October 20, 2013 · Tim Kevan · Comments Closed
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Book Recommendation: Lives of the Law: Selected Essays and Speeches: 2000-2010 by Lord Bingham

Tom Bingham (1933-2010) was the ‘greatest judge of our time’ (The Guardian), a towering figure in modern British public life who championed the rule of law and human rights inside and outside the courtroom. Lives of the Law collects Bingham’s most important later writings, in which he brings his distinctive, engaging style to tell the story of the diverse lives of the law: its life in government, in business, and in human wrongdoing.

Following on from The Business of Judging (2000), the papers collected here tackle some of the major debates in British public life over the last decade, from reforming the constitution to the growth of human rights law. They offer Bingham’s distinctive insight on issues such as the role of the judiciary in a democracy, the implementation of the Human Rights Act, and the development of the rule of law, in the UK and internationally.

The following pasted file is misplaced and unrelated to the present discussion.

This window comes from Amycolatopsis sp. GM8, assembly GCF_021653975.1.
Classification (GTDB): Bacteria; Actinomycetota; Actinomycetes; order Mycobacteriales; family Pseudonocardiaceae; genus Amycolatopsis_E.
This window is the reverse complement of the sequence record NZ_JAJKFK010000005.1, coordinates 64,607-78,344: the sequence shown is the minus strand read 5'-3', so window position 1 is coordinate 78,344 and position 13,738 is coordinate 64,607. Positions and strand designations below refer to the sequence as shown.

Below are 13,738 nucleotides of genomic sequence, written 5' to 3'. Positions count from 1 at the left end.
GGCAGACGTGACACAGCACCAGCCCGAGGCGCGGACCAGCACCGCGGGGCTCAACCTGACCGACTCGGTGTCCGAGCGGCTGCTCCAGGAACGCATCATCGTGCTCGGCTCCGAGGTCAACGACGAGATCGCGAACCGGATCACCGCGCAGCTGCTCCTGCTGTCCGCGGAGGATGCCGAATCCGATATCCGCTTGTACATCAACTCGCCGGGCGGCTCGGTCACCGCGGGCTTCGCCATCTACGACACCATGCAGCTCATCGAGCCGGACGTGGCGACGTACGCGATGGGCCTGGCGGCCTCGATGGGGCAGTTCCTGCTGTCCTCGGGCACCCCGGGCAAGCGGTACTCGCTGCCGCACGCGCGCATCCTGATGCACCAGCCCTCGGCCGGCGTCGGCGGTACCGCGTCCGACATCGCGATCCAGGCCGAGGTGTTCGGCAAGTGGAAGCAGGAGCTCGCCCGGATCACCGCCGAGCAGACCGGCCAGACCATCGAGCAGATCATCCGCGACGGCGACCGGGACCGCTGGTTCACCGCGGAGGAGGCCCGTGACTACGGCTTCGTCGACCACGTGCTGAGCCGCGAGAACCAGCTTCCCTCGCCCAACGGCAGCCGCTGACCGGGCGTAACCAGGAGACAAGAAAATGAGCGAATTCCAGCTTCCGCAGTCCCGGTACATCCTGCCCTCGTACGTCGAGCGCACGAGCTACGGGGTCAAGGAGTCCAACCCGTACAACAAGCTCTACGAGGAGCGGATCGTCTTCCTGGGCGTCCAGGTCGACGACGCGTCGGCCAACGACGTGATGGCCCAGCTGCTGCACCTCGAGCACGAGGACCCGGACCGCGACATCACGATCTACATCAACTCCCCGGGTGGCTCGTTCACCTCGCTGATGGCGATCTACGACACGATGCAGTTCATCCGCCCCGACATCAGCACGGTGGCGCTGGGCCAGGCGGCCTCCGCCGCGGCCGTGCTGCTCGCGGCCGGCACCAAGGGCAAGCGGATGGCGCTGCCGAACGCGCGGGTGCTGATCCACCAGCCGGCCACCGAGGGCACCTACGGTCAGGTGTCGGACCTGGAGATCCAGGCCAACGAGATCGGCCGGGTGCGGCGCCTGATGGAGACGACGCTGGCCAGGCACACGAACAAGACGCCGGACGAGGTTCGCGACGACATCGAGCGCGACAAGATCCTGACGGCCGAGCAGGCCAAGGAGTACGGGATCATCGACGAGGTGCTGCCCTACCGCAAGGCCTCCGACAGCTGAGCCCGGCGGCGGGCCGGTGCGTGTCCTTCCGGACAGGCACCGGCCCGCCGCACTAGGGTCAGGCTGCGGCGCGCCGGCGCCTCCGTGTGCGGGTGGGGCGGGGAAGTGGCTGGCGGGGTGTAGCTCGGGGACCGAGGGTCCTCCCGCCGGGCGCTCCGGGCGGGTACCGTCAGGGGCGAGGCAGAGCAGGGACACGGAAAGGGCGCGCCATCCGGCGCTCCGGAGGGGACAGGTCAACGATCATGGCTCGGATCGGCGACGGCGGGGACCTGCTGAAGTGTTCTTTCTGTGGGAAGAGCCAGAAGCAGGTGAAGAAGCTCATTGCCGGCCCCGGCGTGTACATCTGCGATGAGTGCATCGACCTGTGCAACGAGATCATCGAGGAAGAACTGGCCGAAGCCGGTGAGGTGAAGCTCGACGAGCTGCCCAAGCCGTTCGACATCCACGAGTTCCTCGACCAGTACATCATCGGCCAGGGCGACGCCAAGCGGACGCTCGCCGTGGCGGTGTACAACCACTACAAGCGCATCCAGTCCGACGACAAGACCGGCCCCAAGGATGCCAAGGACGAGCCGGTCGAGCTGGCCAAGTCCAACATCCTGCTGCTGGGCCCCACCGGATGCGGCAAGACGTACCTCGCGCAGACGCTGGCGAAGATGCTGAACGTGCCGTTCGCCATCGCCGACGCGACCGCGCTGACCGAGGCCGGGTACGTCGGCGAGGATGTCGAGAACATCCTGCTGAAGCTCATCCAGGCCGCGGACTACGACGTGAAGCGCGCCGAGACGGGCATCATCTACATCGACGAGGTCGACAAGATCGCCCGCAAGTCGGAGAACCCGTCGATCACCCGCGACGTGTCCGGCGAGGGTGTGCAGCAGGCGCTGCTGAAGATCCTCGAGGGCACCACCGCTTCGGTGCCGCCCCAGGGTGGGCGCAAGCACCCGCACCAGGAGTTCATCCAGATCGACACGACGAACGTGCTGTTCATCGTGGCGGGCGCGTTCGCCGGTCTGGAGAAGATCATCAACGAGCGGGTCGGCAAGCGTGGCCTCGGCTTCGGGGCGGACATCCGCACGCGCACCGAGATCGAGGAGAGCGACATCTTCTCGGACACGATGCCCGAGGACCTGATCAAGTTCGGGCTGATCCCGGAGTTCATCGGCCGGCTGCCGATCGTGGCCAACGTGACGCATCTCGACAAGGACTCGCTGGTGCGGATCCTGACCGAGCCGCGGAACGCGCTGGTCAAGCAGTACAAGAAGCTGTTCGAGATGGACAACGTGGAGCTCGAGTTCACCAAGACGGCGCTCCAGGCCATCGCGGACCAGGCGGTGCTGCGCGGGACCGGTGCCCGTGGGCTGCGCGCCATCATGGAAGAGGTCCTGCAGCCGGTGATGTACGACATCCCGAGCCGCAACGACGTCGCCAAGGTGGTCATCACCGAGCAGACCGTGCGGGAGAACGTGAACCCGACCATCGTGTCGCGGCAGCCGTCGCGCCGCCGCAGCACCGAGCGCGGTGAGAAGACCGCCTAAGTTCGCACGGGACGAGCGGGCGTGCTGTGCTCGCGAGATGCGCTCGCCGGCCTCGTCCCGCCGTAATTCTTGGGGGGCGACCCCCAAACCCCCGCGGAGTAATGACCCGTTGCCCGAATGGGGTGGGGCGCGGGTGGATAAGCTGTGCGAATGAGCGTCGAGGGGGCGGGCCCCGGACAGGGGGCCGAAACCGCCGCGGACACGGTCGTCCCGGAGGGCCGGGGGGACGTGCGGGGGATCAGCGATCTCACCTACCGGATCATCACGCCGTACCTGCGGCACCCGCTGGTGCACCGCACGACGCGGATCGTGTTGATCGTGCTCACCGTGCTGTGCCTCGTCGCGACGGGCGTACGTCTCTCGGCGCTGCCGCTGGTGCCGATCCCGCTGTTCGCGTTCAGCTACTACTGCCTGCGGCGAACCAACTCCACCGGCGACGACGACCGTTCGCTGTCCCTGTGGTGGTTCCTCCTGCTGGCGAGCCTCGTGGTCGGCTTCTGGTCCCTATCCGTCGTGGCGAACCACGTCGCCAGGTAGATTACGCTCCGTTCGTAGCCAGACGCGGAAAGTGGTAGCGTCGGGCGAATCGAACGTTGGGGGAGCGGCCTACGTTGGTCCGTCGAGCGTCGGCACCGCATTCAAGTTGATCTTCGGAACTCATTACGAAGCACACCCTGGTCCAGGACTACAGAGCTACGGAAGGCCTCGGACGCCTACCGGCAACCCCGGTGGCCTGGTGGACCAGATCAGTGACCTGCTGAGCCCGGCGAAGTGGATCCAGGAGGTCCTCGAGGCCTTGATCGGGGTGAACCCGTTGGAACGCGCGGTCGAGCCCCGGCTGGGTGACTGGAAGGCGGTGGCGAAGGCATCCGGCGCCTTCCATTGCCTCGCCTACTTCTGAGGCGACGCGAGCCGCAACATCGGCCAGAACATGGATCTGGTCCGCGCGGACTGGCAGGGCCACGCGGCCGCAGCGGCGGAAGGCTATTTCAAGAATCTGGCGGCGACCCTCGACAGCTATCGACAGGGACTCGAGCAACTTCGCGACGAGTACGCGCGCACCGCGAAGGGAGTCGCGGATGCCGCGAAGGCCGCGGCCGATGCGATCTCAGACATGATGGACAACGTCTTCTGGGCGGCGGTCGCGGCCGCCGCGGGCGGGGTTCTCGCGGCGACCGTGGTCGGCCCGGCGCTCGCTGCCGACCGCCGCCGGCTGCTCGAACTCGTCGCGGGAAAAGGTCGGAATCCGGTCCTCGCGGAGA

Written in the accessible style that made The Rule of Law (2010) a popular success, the book will be essential reading for all those working in law, and an engaging inroad to understanding modern constitutional and legal debates for the general reader.

Available from Amazon

October 16, 2013 · babybarista · Comments Closed
Posted in: books

Money for old rope

HeadClerk passed me a brief this morning and said, “Sir, directions hearing tomorrow morning at 10:30. £500 for a five minute hearing. Everything agreed.”

“MFOR,” said OldSmoothie and when I looked bemused he added, “Money for old rope. It’s basically how much solicitors are prepared to pay someone to go and visit a grot hole of a place they’d never be seen dead in themselves. Let me guess. It’s in Harlow County Court?”

“Medway.”